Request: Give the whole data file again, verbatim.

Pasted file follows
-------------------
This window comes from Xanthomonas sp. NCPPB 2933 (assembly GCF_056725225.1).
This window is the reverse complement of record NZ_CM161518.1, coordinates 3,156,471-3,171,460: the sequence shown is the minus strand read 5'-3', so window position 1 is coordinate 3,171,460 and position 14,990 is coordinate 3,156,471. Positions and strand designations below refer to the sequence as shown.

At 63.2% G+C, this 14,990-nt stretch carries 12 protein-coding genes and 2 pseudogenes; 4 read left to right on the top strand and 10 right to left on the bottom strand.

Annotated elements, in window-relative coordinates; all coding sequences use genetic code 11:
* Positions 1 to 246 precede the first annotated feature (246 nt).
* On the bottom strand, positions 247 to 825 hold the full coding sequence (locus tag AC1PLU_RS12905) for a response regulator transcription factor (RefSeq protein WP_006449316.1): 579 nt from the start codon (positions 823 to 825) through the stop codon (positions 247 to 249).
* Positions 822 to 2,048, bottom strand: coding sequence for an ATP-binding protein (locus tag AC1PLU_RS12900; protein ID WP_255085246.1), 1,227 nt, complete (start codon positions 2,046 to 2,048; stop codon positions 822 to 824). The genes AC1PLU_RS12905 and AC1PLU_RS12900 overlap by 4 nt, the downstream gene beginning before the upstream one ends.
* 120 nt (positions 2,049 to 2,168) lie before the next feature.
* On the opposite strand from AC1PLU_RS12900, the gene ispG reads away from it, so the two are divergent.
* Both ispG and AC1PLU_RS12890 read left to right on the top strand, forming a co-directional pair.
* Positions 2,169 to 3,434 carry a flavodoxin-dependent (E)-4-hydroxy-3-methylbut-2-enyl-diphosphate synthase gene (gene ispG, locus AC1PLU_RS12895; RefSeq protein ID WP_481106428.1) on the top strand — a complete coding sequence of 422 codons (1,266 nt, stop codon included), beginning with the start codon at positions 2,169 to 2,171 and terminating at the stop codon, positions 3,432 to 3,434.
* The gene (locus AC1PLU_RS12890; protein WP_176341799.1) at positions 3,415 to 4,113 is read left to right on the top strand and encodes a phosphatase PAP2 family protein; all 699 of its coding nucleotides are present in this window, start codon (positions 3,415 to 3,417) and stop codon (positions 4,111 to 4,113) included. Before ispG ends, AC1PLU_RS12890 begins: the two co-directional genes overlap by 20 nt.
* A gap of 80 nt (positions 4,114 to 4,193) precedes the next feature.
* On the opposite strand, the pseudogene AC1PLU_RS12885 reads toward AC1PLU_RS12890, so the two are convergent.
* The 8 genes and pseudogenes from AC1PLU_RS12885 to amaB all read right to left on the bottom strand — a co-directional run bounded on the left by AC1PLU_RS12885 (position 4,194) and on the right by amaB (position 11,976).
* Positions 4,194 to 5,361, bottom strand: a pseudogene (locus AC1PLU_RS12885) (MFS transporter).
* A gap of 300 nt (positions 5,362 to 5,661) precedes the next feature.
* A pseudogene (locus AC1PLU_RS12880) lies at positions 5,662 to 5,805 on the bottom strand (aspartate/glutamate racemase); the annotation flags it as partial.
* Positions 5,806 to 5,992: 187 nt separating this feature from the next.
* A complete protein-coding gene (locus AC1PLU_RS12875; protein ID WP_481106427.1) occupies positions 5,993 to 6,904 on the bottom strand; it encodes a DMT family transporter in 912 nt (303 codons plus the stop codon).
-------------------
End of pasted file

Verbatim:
This window comes from Xanthomonas sp. NCPPB 2933 (assembly GCF_056725225.1).
This window is the reverse complement of record NZ_CM161518.1, coordinates 3,156,471-3,171,460: the sequence shown is the minus strand read 5'-3', so window position 1 is coordinate 3,171,460 and position 14,990 is coordinate 3,156,471. Positions and strand designations below refer to the sequence as shown.

At 63.2% G+C, this 14,990-nt stretch carries 12 protein-coding genes and 2 pseudogenes; 4 read left to right on the top strand and 10 right to left on the bottom strand.

Annotated elements, in window-relative coordinates; all coding sequences use genetic code 11:
* Positions 1 to 246 precede the first annotated feature (246 nt).
* On the bottom strand, positions 247 to 825 hold the full coding sequence (locus tag AC1PLU_RS12905) for a response regulator transcription factor (RefSeq protein WP_006449316.1): 579 nt from the start codon (positions 823 to 825) through the stop codon (positions 247 to 249).
* Positions 822 to 2,048, bottom strand: coding sequence for an ATP-binding protein (locus tag AC1PLU_RS12900; protein ID WP_255085246.1), 1,227 nt, complete (start codon positions 2,046 to 2,048; stop codon positions 822 to 824). The genes AC1PLU_RS12905 and AC1PLU_RS12900 overlap by 4 nt, the downstream gene beginning before the upstream one ends.
* 120 nt (positions 2,049 to 2,168) lie before the next feature.
* On the opposite strand from AC1PLU_RS12900, the gene ispG reads away from it, so the two are divergent.
* Both ispG and AC1PLU_RS12890 read left to right on the top strand, forming a co-directional pair.
* Positions 2,169 to 3,434 carry a flavodoxin-dependent (E)-4-hydroxy-3-methylbut-2-enyl-diphosphate synthase gene (gene ispG, locus AC1PLU_RS12895; RefSeq protein ID WP_481106428.1) on the top strand — a complete coding sequence of 422 codons (1,266 nt, stop codon included), beginning with the start codon at positions 2,169 to 2,171 and terminating at the stop codon, positions 3,432 to 3,434.
* The gene (locus AC1PLU_RS12890; protein WP_176341799.1) at positions 3,415 to 4,113 is read left to right on the top strand and encodes a phosphatase PAP2 family protein; all 699 of its coding nucleotides are present in this window, start codon (positions 3,415 to 3,417) and stop codon (positions 4,111 to 4,113) included. Before ispG ends, AC1PLU_RS12890 begins: the two co-directional genes overlap by 20 nt.
* A gap of 80 nt (positions 4,114 to 4,193) precedes the next feature.
* On the opposite strand, the pseudogene AC1PLU_RS12885 reads toward AC1PLU_RS12890, so the two are convergent.
* The 8 genes and pseudogenes from AC1PLU_RS12885 to amaB all read right to left on the bottom strand — a co-directional run bounded on the left by AC1PLU_RS12885 (position 4,194) and on the right by amaB (position 11,976).
* Positions 4,194 to 5,361, bottom strand: a pseudogene (locus AC1PLU_RS12885) (MFS transporter).
* A gap of 300 nt (positions 5,362 to 5,661) precedes the next feature.
* A pseudogene (locus AC1PLU_RS12880) lies at positions 5,662 to 5,805 on the bottom strand (aspartate/glutamate racemase); the annotation flags it as partial.
* Positions 5,806 to 5,992: 187 nt separating this feature from the next.
* A complete protein-coding gene (locus AC1PLU_RS12875; protein ID WP_481106427.1) occupies positions 5,993 to 6,904 on the bottom strand; it encodes a DMT family transporter in 912 nt (303 codons plus the stop codon).